Antique silver spoons often sell at auction for hundreds of dollars apiece if they are in good condition, depending on age and maker’s mark. Even older sterling flatware can be valuable if it was made by a famous company or decorated with intricate designs.
The silver content in your spoon sets will always be worth something.
How can you tell if a silver spoon is antique?
A silver spoon may be antique if it has a hallmark. The content of the handle will be marked with specific symbols that represent the purity of the metal, and there may also be letters or numbers.
The earliest hallmarks were used by medieval monasteries in England during the 12th century.
These marks allowed them to send their silver alloys so they could assess whether or not they were receiving what had been agreed upon for their purchase. When examining the quality of silver, if it contains less than 10% copper, it can be considered sterling silver, which is defined as purer than other types of silver.
It is also important to note that most pieces made before 1800 will have at least 92.5% silver (sterling), whereas today, silver is required to be at least 75% pure.
The symbols used in the handle of a spoon can vary. But they generally follow these guidelines: if the mark contains two back-to-back “S” letters, it means it was manufactured in Sheffield, England during 1884 or after.
If there are three-legged crescents with “C” between them, this indicates that it has been made on commission by a company named Harrison Brothers and Co.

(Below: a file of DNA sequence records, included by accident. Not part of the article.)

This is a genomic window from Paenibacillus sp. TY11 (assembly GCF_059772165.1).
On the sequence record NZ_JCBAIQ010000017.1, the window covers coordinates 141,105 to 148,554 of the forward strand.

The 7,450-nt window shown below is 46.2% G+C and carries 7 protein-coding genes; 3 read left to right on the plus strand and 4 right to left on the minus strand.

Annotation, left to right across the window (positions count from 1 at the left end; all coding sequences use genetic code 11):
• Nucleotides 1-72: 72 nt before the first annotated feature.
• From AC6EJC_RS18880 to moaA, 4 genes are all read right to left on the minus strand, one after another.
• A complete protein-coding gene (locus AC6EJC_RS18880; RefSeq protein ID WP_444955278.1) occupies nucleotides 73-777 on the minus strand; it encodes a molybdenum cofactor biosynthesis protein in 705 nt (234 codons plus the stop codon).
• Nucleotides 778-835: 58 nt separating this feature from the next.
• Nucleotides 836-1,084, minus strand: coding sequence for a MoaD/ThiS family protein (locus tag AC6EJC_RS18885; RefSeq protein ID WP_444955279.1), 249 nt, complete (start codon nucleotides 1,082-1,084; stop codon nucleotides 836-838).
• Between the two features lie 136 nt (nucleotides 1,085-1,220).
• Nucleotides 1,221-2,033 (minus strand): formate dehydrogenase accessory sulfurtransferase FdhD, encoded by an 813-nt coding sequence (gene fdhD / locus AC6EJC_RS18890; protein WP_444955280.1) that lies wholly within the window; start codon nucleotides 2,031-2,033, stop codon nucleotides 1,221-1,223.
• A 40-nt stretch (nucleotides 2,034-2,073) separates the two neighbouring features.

And lastly, marks that contain standing lions and walking lion passes indicate that it was manufactured in 2002 or later.
Also, some date codes might be on silver spoons as well as on the top of your handle. You might see a letter A, B, or C with the subsequent numbers below it, which indicates that the silver was made in 1918, 1928, 1939, respectively.
Alternatively, you might find some hallmarks on your spoon together with some symbols such as diamonds or triangles, which are used to represent companies who have bought the right to mark their items with the sterling standard quality.
When checking for hallmarks, if there is no sign of any value mentioned on your spoon handle, then it would generally mean that from around the 1800s.
So each country had its system of hallmarks designating the content and purity of metal alloy inside, which will aid in finding out more precisely when your silverware was made.
As a general guide, hallmarked spoons from the UK were not produced before 1738. But in most cases were imported from Europe.
However, some English silver marks date back to medieval times, and they might show a town or city name with a letter denoting a specific assay office.
These types of marks date between 1300-1696. Marks that indicate when your spoon was made can also be found on various other items such as tea sets and fine dining service.
To check if your piece is authentic, you can find out more about where it came from by asking around.
Alternatively, you can try consulting experts in antique silverware for an accurate estimate so you can determine whether it’s worth investing money in taking it to an antique dealer.